Friday’s Freestyle SprintsSaturday’s Freestyle Interval StartsSunday’s Classic Mass Starts

CRAFTSBURY, Vt. — Strong racers from across the country convened this weekend in the small rural town of Craftsbury, Vermont for three days of high-level ski racing. A combined EISA Carnival (hosted by Dartmouth), SuperTour and Eastern Cup, this block of racing was surely one of the biggest and most anticipated group of contests in the East this winter. At the forefront of “snow-farming” and snow preservation techniques, and home to some of the most diligent grooming and organizational staffs in the country, one would not expect anything less than ideal conditions and preparation for this race series. The Craftsbury Outdoor Center did not disappoint, and neither did the weather. Large storms have swept across New England in the past few weeks, giving great ski conditions to nearly every ski center around. For the Dartmouth Carnival series of races, only skate skis were needed: EISA racers took on cold, hard snow during freestyle sprints on Friday, and tackled some fresh snow and tough hills during a 10-kilometer individual-start freestyle event on Saturday.

Friday: Freestyle Sprint

With the EISA field mixed in with a Supertour event, a strong and speedy race was needed to nab a top-30 overall finish in the qualifying round and the chance to battle head-to-head in the heats. College results would be parsed-out from the heat results to determine placing for the Carnival field, so pushing hard for placement in each heat was of utmost importance.

The top female EISA qualifier was UNH racer Annika Taylor, who has now shown great strength in both classic and freestyle techniques and in nearly any distance as well. In the heats, however, Taylor was knocked out in the semi-final round and settled for third place in the EISA field. Another prominent collegiate skier this year, Corey Stock of host institution Dartmouth, bested Taylor in the semi-finals to earn 2nd place in the EISA field.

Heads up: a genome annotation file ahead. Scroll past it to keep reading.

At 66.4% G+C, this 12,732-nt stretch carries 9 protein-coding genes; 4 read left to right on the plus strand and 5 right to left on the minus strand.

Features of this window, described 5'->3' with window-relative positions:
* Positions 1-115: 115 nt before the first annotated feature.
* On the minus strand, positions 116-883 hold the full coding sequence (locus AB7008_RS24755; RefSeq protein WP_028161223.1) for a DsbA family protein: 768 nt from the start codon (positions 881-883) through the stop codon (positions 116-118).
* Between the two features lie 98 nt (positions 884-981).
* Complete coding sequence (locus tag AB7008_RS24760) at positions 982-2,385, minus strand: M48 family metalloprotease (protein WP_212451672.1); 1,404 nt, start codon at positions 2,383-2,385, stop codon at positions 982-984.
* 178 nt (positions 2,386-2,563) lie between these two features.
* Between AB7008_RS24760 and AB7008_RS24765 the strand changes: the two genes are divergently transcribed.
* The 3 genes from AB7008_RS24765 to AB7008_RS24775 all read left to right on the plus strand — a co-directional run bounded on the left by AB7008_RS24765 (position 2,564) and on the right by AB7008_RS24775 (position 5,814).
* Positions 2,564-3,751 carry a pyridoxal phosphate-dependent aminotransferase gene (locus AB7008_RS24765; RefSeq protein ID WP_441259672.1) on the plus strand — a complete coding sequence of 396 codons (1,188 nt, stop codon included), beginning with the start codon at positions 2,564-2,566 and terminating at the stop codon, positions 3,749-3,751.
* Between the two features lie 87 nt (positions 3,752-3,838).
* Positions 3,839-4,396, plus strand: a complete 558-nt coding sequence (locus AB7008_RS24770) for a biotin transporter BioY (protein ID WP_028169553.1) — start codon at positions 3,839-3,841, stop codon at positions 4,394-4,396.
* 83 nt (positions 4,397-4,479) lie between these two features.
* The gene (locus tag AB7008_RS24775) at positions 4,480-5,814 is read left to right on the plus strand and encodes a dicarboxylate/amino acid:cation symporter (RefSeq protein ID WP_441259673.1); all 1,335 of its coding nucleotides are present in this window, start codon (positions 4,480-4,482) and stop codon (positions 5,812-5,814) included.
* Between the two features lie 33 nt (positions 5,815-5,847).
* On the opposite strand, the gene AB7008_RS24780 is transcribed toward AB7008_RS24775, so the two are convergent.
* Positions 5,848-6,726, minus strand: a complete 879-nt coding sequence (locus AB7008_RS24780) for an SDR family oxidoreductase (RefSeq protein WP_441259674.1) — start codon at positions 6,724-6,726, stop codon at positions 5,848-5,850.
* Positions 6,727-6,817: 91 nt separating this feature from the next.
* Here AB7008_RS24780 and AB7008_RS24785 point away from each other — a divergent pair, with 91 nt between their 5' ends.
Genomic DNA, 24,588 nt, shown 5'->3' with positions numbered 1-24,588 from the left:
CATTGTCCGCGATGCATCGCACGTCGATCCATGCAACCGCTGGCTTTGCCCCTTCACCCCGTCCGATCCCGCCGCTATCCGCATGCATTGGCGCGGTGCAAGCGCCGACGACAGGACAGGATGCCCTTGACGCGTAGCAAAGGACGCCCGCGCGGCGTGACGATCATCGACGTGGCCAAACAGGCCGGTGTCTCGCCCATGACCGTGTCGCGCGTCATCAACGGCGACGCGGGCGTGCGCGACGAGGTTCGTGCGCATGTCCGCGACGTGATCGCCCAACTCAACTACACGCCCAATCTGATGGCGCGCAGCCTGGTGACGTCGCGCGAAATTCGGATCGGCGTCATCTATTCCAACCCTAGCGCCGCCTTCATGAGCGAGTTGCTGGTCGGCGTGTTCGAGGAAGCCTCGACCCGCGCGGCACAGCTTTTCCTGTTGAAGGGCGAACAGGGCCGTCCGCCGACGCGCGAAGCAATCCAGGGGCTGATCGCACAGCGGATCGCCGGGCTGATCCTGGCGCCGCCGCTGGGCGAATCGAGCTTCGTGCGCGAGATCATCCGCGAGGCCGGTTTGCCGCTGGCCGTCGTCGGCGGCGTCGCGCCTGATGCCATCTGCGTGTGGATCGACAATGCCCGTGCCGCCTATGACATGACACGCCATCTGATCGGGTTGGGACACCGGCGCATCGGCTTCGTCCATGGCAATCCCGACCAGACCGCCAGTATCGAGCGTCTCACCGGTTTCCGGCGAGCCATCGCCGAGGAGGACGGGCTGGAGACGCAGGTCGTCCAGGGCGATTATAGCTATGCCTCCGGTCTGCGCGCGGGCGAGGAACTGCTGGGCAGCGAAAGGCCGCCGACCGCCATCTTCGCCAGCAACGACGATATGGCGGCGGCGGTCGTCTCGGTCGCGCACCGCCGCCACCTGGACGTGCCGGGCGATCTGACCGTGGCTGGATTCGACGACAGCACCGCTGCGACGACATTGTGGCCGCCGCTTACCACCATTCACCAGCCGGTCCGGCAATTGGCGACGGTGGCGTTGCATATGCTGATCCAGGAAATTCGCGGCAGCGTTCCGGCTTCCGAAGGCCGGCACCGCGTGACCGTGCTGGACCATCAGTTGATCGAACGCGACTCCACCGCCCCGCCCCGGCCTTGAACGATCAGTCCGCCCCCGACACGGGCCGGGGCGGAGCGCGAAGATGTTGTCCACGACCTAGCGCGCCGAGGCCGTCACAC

The top EISA racer in the women’s field was the only collegiate skier represented in the A-final. Second in qualifying among collegiate skiers and fifth in qualifying overall, Middlebury’s Heather Mooney powered to a third-place finish in the entire event, earning her the top EISA finish and her fifth collegiate win of the season. The victory by Mooney also helped lead the Middlebury women to the top team score in the event ahead of UNH and Dartmouth.

The overall event was won by Bridger Ski Foundation racer (and former UVM skier and northern VT local) Jennie Bender, with Erika Flowers of the SMS T2 team (formerly of Dartmouth) placing second.

The men’s race saw two UVM skiers advancing to the final, with Jorgen Grav taking fourth and Cole Morgan taking fifth, earning them first and second in the EISA results. Battling through to the semi-finals were Dartmouth’s Fabian Stocek and another Catamount, Tobias Trenkle. The two earned third and fourth place, respectively, in the collegiate race. The 1-2-4 strength of the UVM men gave them the team victory ahead of Dartmouth and UNH.

Kris Freeman (Freebird) was victorious in the overall event, edging APU racers Reese Hanneman and Eric Packer (formerly of Dartmouth) in the final.

Saturday: 10 k Freestyle

Saturday saw both the men and women racing a 10-kilometer freestyle event in the individual-start format. Two laps around the hilly 5-kilometer race loop at Craftsbury would cater to racers with strong fitness and climbing prowess, though temperatures in the single-digits to low teens felt warm and comfortable compared to the previous day’s bitter chill.

After a strong day in the freestyle sprints just 24 hours prior, it was again the Catamounts of UVM who proved their strength in the men’s race. The trio of Rogan Brown, Jorgen Grav and Jack Hegman swept the podium, earning a perfect team score in the EISA event.

Despite failing to qualify for the top-30 in the sprint race, Brown powered to a strong 27-second lead over teammate Grav. Hegman followed 18 seconds back, narrowly edging UNH racer Raleigh Goessling to help Vermont own the podium.

Behind UVM in the team score were UNH and Dartmouth, followed closely by the men of Williams College. All of the top four schools put at least 3 skiers in the top-15, with only Frederic Touchette (Laval, 5th place) and Kyle Curry (SLU, 13th place) representing other institutions in the top-17 spots.

In the overall combined race, Kris Freeman (Freebird) took top honors for the second day in a row. He was followed by Brown in second overall and Lex Treinen of APU in third.